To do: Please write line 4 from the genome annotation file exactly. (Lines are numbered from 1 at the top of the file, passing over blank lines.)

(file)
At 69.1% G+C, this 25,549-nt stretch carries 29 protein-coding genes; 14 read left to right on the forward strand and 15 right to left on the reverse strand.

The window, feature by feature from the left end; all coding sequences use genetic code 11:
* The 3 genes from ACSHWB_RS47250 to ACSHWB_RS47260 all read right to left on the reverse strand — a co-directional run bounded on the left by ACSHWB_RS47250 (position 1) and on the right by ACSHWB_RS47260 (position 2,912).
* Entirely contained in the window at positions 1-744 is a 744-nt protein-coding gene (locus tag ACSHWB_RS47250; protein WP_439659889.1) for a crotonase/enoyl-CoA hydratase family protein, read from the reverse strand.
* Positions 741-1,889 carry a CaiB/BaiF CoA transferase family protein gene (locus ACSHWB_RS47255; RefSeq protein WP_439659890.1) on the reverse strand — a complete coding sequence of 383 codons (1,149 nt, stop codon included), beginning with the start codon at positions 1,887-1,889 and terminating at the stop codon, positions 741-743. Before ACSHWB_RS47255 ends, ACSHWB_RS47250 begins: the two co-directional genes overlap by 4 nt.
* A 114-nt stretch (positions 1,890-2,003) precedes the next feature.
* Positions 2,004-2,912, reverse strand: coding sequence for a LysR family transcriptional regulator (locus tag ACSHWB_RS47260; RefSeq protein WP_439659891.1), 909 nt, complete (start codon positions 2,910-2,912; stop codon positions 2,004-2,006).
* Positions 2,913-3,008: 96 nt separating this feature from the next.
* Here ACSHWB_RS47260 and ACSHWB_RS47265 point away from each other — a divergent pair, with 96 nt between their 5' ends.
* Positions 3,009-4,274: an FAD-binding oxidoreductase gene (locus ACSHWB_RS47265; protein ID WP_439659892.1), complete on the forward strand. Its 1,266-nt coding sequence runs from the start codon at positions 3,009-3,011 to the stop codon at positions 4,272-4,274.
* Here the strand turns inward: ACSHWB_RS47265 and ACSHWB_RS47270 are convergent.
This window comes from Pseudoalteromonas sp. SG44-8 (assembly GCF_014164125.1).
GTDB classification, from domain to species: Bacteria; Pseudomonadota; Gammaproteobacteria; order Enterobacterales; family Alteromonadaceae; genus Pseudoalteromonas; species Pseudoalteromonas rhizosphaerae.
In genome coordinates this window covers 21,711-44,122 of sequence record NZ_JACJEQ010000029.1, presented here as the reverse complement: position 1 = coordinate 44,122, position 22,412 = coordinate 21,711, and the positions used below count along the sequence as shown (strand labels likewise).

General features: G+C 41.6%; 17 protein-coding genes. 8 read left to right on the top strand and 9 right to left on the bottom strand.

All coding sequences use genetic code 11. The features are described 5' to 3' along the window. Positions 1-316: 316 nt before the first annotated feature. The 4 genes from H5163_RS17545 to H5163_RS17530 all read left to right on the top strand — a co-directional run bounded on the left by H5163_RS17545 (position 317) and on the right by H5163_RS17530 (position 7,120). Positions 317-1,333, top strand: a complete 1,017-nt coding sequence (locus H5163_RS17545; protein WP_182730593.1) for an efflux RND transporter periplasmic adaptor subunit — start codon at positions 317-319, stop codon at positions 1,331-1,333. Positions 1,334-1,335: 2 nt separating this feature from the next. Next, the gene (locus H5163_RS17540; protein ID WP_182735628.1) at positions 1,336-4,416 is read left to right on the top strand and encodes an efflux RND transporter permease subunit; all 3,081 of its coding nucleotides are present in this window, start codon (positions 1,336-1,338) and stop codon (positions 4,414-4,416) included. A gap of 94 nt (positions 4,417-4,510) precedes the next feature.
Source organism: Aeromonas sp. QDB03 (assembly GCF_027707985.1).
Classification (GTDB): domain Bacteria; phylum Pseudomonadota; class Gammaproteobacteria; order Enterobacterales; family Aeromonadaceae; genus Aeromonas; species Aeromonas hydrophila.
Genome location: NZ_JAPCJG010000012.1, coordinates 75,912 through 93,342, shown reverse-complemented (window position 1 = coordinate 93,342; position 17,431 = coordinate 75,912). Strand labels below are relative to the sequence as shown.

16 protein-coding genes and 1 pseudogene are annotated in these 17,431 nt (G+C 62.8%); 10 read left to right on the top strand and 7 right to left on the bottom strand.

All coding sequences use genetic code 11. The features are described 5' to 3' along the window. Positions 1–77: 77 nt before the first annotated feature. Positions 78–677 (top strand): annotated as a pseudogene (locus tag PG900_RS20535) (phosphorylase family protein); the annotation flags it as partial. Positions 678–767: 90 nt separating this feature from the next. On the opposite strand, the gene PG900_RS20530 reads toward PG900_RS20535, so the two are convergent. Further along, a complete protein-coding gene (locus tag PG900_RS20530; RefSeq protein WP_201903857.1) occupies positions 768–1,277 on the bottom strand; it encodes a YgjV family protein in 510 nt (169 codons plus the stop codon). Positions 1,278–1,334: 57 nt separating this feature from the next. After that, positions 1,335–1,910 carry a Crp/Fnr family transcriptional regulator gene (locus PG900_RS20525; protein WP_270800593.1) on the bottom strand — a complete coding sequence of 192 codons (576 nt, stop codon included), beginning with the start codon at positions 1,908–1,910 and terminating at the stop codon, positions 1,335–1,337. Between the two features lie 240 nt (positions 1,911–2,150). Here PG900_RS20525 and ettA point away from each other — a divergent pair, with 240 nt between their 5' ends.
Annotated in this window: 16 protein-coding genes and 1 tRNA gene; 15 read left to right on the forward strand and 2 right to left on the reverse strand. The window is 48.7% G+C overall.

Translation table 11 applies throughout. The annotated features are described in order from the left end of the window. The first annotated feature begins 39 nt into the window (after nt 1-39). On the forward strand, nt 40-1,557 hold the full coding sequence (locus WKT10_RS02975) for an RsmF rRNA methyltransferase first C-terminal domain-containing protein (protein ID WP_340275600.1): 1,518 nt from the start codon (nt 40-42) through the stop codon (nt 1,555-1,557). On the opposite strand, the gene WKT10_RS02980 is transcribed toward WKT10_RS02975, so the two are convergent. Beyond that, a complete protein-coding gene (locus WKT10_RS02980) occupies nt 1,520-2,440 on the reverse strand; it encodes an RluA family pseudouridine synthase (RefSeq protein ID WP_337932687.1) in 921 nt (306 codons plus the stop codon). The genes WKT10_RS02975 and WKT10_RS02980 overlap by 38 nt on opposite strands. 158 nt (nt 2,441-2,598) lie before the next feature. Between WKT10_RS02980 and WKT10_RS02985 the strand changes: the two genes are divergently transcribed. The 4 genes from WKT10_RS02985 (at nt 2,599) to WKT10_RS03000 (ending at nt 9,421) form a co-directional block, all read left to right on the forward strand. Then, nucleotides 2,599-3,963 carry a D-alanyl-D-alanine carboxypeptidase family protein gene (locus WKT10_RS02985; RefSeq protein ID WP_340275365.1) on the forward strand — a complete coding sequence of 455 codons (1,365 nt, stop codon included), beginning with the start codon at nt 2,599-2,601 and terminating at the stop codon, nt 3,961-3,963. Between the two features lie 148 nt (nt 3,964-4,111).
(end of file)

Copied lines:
* Entirely contained in the window at positions 1-744 is a 744-nt protein-coding gene (locus tag ACSHWB_RS47250; protein WP_439659889.1) for a crotonase/enoyl-CoA hydratase family protein, read from the reverse strand.